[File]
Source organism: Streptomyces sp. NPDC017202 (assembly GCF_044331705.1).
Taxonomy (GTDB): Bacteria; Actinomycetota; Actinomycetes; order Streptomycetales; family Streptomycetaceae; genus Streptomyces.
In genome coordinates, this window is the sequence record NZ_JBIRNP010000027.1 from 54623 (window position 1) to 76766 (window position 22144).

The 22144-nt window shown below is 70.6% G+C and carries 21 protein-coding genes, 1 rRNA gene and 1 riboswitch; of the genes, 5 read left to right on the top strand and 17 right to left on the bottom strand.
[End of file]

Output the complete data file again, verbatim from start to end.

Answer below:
Source organism: Streptomyces sp. NPDC017202 (assembly GCF_044331705.1).
Taxonomy (GTDB): Bacteria; Actinomycetota; Actinomycetes; order Streptomycetales; family Streptomycetaceae; genus Streptomyces.
In genome coordinates, this window is the sequence record NZ_JBIRNP010000027.1 from 54623 (window position 1) to 76766 (window position 22144).

The 22144-nt window shown below is 70.6% G+C and carries 21 protein-coding genes, 1 rRNA gene and 1 riboswitch; of the genes, 5 read left to right on the top strand and 17 right to left on the bottom strand.